The Ontario Hockey League doubleheader will be held the day after the conclusion of the Great Lakes Invitational, which will feature Michigan, Michigan State, Michigan Tech and Western Michigan.
It's safe to assume that Wings prospect Jake Paterson will start in goal for Saginaw.
For the record, the Windsor Star's Jim Parker reports that Dwayne Roloson will be taking part in the Roger Neilson's Coaches Clinic at the University of Windsor this weekend...
The move from hockey jersey to suit proved a lot smoother than expected for Dwayne Roloson. It was just over a year ago that the 43-year-old Roloson wrapped up his 14th season in the National Hockey League and became a goaltending consultant with the Anaheim Ducks.
With a season spent talking about the game more than playing, Roloson will now step behind the podium Sunday to try and pass on some of his knowledge as a guest lecturer at the 26th Roger Neilson’s coaching clinic at the University of Windsor.
“This is my first Roger Neilson one,” said Roloson, who is a Simcoe native. “I’ve done (plenty of lectures at) goalie schools and different topics. It’s always nice to get out and talk to people as much as I can.”
He’ll focus on what he’s learned playing the game and how that relates to teaching the game.
“I’ll be talking about relationships with goalies and goalie coaches,” Roloson said.
WHAT: 26th Roger Neilson’s coaches clinic in Windsor
WHEN: Friday through Sunday
WHERE: University of Windsor
PRESENTATIONS: 15 speakers with two bonus speakers.
COST: $575 for event. Limited space still available and details at http://www.rogerneilsonshockey.com/cc_reg.html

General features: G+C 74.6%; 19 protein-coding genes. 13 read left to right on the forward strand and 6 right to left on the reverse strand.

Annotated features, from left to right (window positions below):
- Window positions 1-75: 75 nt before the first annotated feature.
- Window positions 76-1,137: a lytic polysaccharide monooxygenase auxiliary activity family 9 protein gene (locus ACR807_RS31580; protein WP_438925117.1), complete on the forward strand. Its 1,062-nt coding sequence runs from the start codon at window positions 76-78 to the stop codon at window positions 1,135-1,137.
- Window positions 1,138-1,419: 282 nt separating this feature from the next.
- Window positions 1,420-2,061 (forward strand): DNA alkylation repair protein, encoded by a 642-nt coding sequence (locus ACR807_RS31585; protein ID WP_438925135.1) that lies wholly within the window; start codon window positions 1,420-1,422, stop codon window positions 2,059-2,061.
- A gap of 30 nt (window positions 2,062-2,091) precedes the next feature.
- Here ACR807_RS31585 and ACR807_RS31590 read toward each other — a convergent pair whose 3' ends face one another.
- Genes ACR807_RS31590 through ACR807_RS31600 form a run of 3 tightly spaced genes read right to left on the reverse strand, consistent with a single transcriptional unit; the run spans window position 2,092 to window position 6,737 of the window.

And the Detroit Free Press's bracket of most-hated Michigan sports team's opponents is down to...
Ron Artest, Chris Pronger, Claude Lemieux and Patrick Roy, with fan voting on the "semifinals" taking place until 2 PM today.
Given that 6 of the 24 "most-hated" athletes were hockey players (Peter Forsberg, Sidney Crosby and Shea Weber also made the initial cut), I think this counts as more proof of the fact that hockey players have long memories.
That's it for this morning. I hope I'll see more than a few of you on Twitter during the Griffins game, and I'll get to grades...Soon. I'm still kind of wiped out.
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The Malik Report is a destination for all things Red Wings-related. I offer biased, perhaps unprofessional-at-times and verbose coverage of my favorite team, their prospects and developmental affiliates. I've joined the Kukla's Korner family with five years of blogging under my belt, and I hope you'll find almost everything you need to follow your Red Wings at a place where all opinions are created equal and we're all friends, talking about hockey and the team we love to follow.